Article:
By May 6, should you walk down the hallways at Barry Elementary, you will see billowing rainbows of colored paper chains suspended from the ceilings in each of the grade level corridors.
Each year, April 6 to May 6, the entire school pitches in to help raise money for the American Cancer Society’s (ACS) Relay For Life. Each hall, containing one or more grade levels, competes against itself by selling links to build the chains. Every class has their own color and, in their spare time, kids make links out of colored construction paper and sell each link for 25 cents.
Each link sold is added to the chain suspended from the ceiling. It’s a month long race to see which class can build the longest construction paper chain. The winning class gets a movie and popcorn party, and all the halls have rainbows.
Parties are great, but more importantly, these students show a high degree of commitment that seems rare these days. Twenty-five cents doesn’t sound like a lot, but each year during this month-long effort, the kids raise between $1,500 and $2,000.
I recently had the opportunity to visit with Dawn Hanks, fourth-grade teacher, who began the whole thing at Barry about five years ago, inspired by the memory of her grandfather. As with most projects, it began small but developed a momentum of its own as more and more students, teachers, and parents wanted to contribute their efforts.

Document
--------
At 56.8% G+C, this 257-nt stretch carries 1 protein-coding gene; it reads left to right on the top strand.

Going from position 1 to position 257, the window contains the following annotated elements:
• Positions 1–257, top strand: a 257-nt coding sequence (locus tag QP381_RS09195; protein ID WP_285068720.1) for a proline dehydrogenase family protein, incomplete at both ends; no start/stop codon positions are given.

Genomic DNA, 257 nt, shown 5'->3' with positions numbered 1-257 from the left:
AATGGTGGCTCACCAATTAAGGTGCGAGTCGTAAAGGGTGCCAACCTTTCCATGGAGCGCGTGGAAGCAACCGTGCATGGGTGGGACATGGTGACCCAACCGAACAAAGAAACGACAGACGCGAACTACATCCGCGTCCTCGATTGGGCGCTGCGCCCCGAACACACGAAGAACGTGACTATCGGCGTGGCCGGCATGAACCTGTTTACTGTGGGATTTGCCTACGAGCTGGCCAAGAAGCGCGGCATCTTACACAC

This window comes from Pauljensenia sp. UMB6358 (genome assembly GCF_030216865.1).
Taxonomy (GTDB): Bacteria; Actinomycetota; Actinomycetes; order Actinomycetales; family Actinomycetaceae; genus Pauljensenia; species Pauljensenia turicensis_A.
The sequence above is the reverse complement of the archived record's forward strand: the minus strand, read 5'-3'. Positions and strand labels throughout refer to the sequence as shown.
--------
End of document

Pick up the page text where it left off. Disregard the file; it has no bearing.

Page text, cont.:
In addition to the colored paper chains, a couple of years ago Hanks acquired Mini-Relay kits (free of charge from ACS) complete with curriculum, and with which parents have also become involved. The curriculum covers nutrition, physical activity, sun safety, and dangers of tobacco. After the curriculum has been covered, various activities are organized, from winning beads for each round walked to quick change relay races, where kids have to change over-sized clothes — if they don’t collapse in laughter — on top of their own as part of the sun safety lesson.
Most of the activities have some sort of classroom application as well. Hanks shared some of the math lessons they’d covered as students learned important lessons in the real-world applicability of organizing and recording their earnings and data.
The day I went by Barry, I met three students who wanted to share their own stories: Cody, whose little sister has leukemia; Ivana and Lena, whose aunt and grandmother, respectively, have had cancer. Listening to those kids tell about why it was important for them to help out and be part of the solution put things in a whole new perspective.
If you would like to be part of this worthy chain gang, call Hanks, now Chairperson for Relay For Life at 575-760-8937. The link is: http://main.acsevents.org/site/TR?fr_id=30511&pg=entry
Also — by the way — if you happen to participate at the big Relay For Life event at Ned Houk (May 6-7) the colored paper chains you’ll see are from Barry Elementary.
Cindy Kleyn-Kennedy is the Instructional Technology Coordinator for the Clovis Municipal Schools and can be reached at firstname.lastname@example.org